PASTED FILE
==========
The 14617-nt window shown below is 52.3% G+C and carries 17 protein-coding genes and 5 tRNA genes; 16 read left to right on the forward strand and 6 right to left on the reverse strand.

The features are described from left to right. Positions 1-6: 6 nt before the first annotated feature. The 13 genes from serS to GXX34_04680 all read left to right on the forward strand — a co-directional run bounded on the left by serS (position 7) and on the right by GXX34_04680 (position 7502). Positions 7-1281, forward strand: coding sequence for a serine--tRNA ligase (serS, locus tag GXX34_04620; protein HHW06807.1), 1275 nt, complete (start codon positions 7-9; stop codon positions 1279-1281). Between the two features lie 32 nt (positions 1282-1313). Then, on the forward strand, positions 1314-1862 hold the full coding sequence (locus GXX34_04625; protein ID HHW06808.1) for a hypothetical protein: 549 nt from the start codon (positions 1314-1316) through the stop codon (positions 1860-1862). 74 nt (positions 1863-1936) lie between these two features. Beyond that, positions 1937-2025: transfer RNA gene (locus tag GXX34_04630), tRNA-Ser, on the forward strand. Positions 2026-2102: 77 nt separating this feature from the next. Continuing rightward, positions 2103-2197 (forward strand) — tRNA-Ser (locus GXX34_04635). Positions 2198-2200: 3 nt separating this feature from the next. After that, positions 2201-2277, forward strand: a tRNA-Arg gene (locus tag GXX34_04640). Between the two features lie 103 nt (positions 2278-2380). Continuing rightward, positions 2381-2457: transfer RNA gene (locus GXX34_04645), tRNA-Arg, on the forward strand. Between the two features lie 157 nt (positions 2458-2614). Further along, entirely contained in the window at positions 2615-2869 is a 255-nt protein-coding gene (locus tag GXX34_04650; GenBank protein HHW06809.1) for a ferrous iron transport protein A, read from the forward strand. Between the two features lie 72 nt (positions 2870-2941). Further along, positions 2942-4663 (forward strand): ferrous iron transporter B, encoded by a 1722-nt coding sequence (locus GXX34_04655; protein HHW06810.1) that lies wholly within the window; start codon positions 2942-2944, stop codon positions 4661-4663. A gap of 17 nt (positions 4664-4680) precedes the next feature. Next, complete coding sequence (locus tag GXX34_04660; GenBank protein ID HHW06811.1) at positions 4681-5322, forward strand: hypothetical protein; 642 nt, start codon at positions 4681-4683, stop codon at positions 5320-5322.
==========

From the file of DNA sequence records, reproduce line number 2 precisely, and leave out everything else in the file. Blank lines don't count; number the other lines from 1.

The features are described from left to right. Positions 1-6: 6 nt before the first annotated feature. The 13 genes from serS to GXX34_04680 all read left to right on the forward strand — a co-directional run bounded on the left by serS (position 7) and on the right by GXX34_04680 (position 7502). Positions 7-1281, forward strand: coding sequence for a serine--tRNA ligase (serS, locus tag GXX34_04620; protein HHW06807.1), 1275 nt, complete (start codon positions 7-9; stop codon positions 1279-1281). Between the two features lie 32 nt (positions 1282-1313). Then, on the forward strand, positions 1314-1862 hold the full coding sequence (locus GXX34_04625; protein ID HHW06808.1) for a hypothetical protein: 549 nt from the start codon (positions 1314-1316) through the stop codon (positions 1860-1862). 74 nt (positions 1863-1936) lie between these two features. Beyond that, positions 1937-2025: transfer RNA gene (locus tag GXX34_04630), tRNA-Ser, on the forward strand. Positions 2026-2102: 77 nt separating this feature from the next. Continuing rightward, positions 2103-2197 (forward strand) — tRNA-Ser (locus GXX34_04635). Positions 2198-2200: 3 nt separating this feature from the next. After that, positions 2201-2277, forward strand: a tRNA-Arg gene (locus tag GXX34_04640). Between the two features lie 103 nt (positions 2278-2380). Continuing rightward, positions 2381-2457: transfer RNA gene (locus GXX34_04645), tRNA-Arg, on the forward strand. Between the two features lie 157 nt (positions 2458-2614). Further along, entirely contained in the window at positions 2615-2869 is a 255-nt protein-coding gene (locus tag GXX34_04650; GenBank protein HHW06809.1) for a ferrous iron transport protein A, read from the forward strand. Between the two features lie 72 nt (positions 2870-2941). Further along, positions 2942-4663 (forward strand): ferrous iron transporter B, encoded by a 1722-nt coding sequence (locus GXX34_04655; protein HHW06810.1) that lies wholly within the window; start codon positions 2942-2944, stop codon positions 4661-4663. A gap of 17 nt (positions 4664-4680) precedes the next feature. Next, complete coding sequence (locus tag GXX34_04660; GenBank protein ID HHW06811.1) at positions 4681-5322, forward strand: hypothetical protein; 642 nt, start codon at positions 4681-4683, stop codon at positions 5320-5322.